Every month, women experience the varying phases of the menstrual cycle and the side effects it has on the body. Symptoms can range from harsh cramps to uncomfortable bloating, and more. Because of the fluctuations in hormone production during this time of the month, symptoms can have adverse effects on the body and make for unpleasant side effects.
In general, most of these symptoms are chemical-oriented and only last for a short time, although they often group together and are not fun to deal with. Along with the most commonly associated changes to the body as a result of menstrual hormonal fluctuations, changes in the bowel system can also become elevated.
Diarrhea, gas, and constipation are quite common experiences triggered by menstrual cycle hormone levels. Many women experience menstrual-related diarrhea as a result of these changes to their bowel movements, making for uncomfortable symptoms.
Diarrhea can occur prior to or during the menstrual cycle for a number of reasons, but it is mostly due to chemical changes in the body during this time. It is often associated with menstrual cramps, and will occur at the same time cramps are being induced. This is because both are caused by prostaglandins, a chemical released during menstruation that allows the uterus to contract.
This same chemical will cause the bowels to contract as well, affecting the bowel movements. In this case, women will likely experience diarrhea during the first three days of their period.
While prostaglandins certainly make your bowels contract and cause diarrhea symptoms, the hormone progesterone can also have adverse effects on your bowel situation. Progesterone is a chemical produced during the menstrual cycle that helps your body regulate its period, and is a naturally muscle relaxing hormone.
Therefore, when a lot of progesterone is getting produced, it can wreak havoc on our bowels, which can then lead to a dramatic drop in progesterone levels and have you running to your bathroom.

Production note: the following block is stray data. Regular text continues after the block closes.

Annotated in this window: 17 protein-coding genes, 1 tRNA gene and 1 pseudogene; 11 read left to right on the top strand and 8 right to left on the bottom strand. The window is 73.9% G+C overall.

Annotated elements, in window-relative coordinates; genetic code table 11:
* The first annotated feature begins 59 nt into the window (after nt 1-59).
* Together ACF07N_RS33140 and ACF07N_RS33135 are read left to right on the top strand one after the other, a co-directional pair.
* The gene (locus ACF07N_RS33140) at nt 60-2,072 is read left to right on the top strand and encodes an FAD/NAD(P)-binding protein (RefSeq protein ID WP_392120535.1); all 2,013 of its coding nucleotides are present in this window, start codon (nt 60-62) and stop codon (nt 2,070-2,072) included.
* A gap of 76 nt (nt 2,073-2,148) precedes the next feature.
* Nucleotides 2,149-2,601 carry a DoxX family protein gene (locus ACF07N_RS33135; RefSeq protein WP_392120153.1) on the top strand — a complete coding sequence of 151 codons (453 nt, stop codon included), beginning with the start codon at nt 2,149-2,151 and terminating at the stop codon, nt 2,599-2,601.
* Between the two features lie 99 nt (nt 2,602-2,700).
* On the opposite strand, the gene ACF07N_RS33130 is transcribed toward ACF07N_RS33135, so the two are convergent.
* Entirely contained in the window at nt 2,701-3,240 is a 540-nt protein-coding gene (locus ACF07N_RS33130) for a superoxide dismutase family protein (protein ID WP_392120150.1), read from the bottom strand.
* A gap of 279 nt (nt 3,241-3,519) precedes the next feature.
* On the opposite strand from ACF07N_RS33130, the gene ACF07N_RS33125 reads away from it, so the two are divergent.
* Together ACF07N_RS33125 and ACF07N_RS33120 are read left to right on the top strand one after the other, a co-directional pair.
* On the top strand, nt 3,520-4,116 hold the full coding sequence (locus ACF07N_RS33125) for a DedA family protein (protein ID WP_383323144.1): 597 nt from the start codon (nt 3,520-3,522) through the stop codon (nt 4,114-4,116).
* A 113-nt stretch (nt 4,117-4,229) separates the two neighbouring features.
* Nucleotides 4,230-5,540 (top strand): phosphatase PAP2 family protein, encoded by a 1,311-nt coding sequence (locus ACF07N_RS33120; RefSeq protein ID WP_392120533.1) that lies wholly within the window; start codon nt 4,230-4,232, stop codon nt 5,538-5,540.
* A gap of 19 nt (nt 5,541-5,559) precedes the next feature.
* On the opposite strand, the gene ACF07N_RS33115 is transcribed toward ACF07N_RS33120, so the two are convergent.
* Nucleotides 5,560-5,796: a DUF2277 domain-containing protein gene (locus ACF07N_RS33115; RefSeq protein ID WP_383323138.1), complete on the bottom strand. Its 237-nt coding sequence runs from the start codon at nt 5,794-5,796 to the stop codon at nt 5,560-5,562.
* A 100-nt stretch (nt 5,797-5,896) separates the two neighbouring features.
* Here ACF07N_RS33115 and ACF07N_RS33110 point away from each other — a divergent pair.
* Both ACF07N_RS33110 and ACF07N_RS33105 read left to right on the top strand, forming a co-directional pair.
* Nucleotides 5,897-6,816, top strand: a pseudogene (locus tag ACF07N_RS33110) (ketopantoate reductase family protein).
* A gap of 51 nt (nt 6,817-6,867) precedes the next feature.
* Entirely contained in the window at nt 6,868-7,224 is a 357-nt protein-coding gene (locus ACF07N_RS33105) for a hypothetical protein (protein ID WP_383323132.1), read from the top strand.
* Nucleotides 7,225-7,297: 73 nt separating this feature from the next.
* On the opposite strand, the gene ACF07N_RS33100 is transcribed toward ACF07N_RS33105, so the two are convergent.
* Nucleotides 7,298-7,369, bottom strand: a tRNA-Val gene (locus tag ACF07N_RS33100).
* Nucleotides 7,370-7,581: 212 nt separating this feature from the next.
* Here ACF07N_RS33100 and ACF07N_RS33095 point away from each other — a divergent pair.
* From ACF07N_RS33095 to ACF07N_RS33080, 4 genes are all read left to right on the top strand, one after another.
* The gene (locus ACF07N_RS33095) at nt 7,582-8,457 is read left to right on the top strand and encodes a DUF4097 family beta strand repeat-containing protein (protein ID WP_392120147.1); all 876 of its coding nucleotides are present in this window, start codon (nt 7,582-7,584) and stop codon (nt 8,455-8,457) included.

Similarly, bowel movements are often affected by changing hormonal levels, and some women can even experience constipation as a result during their period as well. Diarrhea can also be a symptom of premenstrual syndrome occurring the week before the period, grouping together with other associated symptoms, such as bloating and mood swings. However, all women are different in terms of the level of their hormones and may experience different symptoms of diarrhea at different times throughout their cycle.
If you experience regular diarrhea, you may need to get checked out for the possibility of irritable bowel syndrome, which can worsen during your period. Uterine cramping is commonly associated with nausea and diarrhea during menstruation, yet painful occurrences can be an underlying indicator of endometriosis, a menstrual condition in which the uterine lining tissue grows outside the uterus.
How to control it
Women can take on a variety of different remedies to manage their digestive problems during their period. Switching up your diet to integrate more high-fiber foods and vegetables, while lowering your intake of salt, dairy, sugar, alcohol, spicy foods, and caffeine, can alleviate symptoms. Fiber helps solidify loose stools and reduce diarrhea.
Drinking lots of fluids to remain hydrated is also important in managing diarrhea symptoms and staying healthy, since constant bowel movements can leave you dehydrated. Mediating levels of stress through daily relaxation techniques or exercise can also decrease the severity of diarrhea symptoms during the menstrual cycle.
Some women may resort to taking medication during their period to manage their digestive issues. Non-steroidal anti-inflammatory drugs such as Advil and Aleve can help decrease levels of prostaglandin, the chemical that can cause a disruption of bowel movements. Popping an ibuprofen before your period starts can interfere with the production of prostaglandin and prevent diarrhea from happening before your cycle even starts.
Anti-diarrheal medications such as loperamide are also a popular remedy used.
Loperamie can help alleviate diarrhea symptoms and even prevent them if taken before symptoms start. Medicines that serve to prevent or manage PMS or menstrual cramps can also help soothe symptoms of diarrhea by lessening the contractions of the intestines. Many women take birth control pills as well to prevent ovulation and also prevent the symptoms associated with the menstrual cycle.
While diarrhea is certainly a gross and unpleasant side effect to deal with, it is relatively common among women during their menstrual cycle. It is only if the symptoms persist and worsen that you should seek advice from a medical professional.